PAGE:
LONDON—On Thursday, February 12, a large crowd gathered around a huge iced fruitcake topped with 200 candles in a park in central Shrewsbury to sing "Happy Birthday, Dear Charlie." The honoree? Shrewsbury's most famous son: Charles Darwin. The candle-blowing is the photo-op part of a celebratory, monthlong Darwin Festival in the naturalist's hometown, a series of events that also include lectures and guided walks.
Shrewsbury, a historic market town set among the rolling hills of England's West Midlands, is hardly alone in using the occasion of Darwin's bicentenary to pay him tribute. Nationwide, Britain is pulling out all the stops to honor not only the man who first expounded the theory that natural selection is the basis for millions of years of evolving life on Earth but the coincidental 150th anniversary of the publication of his seminal work, On the Origin of Species. A year's worth of commemorations and events will essentially make 2009 the Year of Darwin in the United Kingdom.
"It's a fantastic response," says Bob Bloomfield, director of Darwin200, the umbrella group for many of the planned activities. And why not? he asks. "Darwin's ideas have influenced virtually every aspect of human thought," from science to art to religion. The man who revolutionized modern biology and his legacy "are a huge national heritage" worthy of all the attention.
Darwin's stern visage already adorns the back of the 10-pound note, but this week the government issued a new 2-pound coin that features Darwin and a chimpanzee—a visual reference to his theory that man and ape have a common ancestry. The Royal Mail is issuing a series of six stamps to commemorate Darwin. And British composer Michael Stimpson is premiering throughout the year a new, four-part classical work inspired by Darwin's life.
Already underway since November and running until mid-April at London's Natural History Museum is the special exhibit Darwin: Big Idea, Big Exhibition, and through March the museum has also scheduled a series of evening discussions. On Friday, English Heritage is reopening Down House to the public: Located just southeast of London in Kent, it's where Darwin lived for the last 40 years of his life. It now includes a new, permanent exhibition, and the government is lobbying UNESCO to make the house and grounds a World Heritage Site. Cambridge, where Darwin attended the university, also has several events scheduled, including a lecture series, a cross-disciplinary art exhibition at the Fitzwilliam Museum, and a weeklong festival in July. And throughout the year, the BBC is broadcasting a series of television and radio programs examining his life and work.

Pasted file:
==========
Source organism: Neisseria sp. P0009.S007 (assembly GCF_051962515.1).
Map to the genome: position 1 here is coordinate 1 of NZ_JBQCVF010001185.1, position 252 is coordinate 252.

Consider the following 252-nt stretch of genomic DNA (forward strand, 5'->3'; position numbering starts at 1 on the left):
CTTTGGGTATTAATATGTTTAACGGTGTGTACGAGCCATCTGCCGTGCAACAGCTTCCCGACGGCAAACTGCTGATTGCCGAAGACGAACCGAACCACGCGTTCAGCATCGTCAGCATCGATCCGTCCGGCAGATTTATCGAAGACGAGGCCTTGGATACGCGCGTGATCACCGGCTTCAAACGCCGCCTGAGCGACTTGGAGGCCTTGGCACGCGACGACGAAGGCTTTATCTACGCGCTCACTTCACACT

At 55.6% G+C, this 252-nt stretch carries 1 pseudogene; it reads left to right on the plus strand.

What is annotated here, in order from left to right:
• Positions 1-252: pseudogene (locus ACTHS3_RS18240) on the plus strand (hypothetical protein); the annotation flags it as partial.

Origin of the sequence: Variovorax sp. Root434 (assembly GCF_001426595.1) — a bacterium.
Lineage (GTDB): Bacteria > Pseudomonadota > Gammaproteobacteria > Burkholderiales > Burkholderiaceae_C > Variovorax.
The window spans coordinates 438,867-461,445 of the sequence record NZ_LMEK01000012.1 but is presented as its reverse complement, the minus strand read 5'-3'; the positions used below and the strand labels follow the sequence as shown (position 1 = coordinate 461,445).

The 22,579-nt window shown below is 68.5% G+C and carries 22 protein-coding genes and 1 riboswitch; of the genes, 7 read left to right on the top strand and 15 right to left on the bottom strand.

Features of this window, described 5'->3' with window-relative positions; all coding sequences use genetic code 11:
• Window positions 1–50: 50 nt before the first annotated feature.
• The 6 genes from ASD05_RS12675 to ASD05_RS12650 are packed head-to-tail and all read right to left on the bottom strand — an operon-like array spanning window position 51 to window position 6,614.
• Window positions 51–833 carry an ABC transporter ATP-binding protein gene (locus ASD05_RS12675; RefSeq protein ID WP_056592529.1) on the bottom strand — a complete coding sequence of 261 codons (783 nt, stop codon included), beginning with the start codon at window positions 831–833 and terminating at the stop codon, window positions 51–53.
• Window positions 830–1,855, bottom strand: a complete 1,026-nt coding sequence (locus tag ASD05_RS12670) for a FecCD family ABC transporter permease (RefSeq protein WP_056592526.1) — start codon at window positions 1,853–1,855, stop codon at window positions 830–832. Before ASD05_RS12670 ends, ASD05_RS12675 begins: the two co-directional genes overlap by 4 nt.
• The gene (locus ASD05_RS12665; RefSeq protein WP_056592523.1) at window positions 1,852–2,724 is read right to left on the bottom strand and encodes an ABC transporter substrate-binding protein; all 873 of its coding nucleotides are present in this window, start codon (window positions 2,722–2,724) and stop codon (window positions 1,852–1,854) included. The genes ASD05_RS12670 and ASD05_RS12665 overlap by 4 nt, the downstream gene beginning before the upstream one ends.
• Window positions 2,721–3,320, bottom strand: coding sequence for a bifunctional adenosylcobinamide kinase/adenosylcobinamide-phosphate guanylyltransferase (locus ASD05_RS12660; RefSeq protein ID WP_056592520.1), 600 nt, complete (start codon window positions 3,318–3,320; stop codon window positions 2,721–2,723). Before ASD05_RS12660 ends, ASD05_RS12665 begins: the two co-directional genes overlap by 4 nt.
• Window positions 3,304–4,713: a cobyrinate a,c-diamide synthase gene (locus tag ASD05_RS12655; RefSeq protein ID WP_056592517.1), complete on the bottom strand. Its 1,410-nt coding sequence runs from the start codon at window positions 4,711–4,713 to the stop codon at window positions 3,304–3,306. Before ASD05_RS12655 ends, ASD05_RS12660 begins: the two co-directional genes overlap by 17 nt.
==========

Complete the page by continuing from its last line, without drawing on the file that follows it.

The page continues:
Proud though Britain may be for having produced such a famous, pre-eminent, albeit controversial, scientist, Darwin's theory of evolution is a hard sell here—even though the United Kingdom is a rather secular society where church attendance has fallen to negligible numbers. A January ComRes poll taken for the religious think tank Theos found that 51 percent of Britons say that evolution alone can't explain complex life, and 32 percent believe that life on Earth began within the past 10,000 years—a basic tenet of creationism.
While disdainful of the Darwin celebrations, calling them an effort by atheists and humanists "to give Charles Darwin a sainthood," Randall Hardy, spokesman for Creation Research UK, claims that efforts to promote Darwin and natural selection in Britain have backfired because a growing number of Britons now embrace creationism. Perhaps that's why proponents of creationism and intelligent design have scheduled only a handful of relatively low-profile counterevents—though Hardy's group has a lecture set for Saturday night at a Shrewsbury church. Bloomfield agrees that it's "a fair point that a good proportion of society does not accept evolutionary biology" and that much of the public, regardless of personal views, has only a "very shallow" understanding of the theory.
Which is why many of the planned events—though certainly designed to entertain—clearly are intended to also raise public acceptance of Darwin's theory and the strong preponderance of evidence supporting it. The Wellcome Trust, a medical research charity, is donating kit boxes of experiments to every secondary school in Britain "that illustrate the evidence for and contemporary examples of evolution."
John King, organizer of the Shrewsbury Festival, says that because the town can lay claim to Darwin's early years only, the focus of many of the planned events is Darwin's youthful interest in science and is squarely aimed at a young audience. In a country where enrollments in science, technology, engineering, and mathematics curricula are falling, King says, it's hoped that the Darwin celebrations will help persuade more students to—naturally—select more science courses in school. "That's the legacy we want."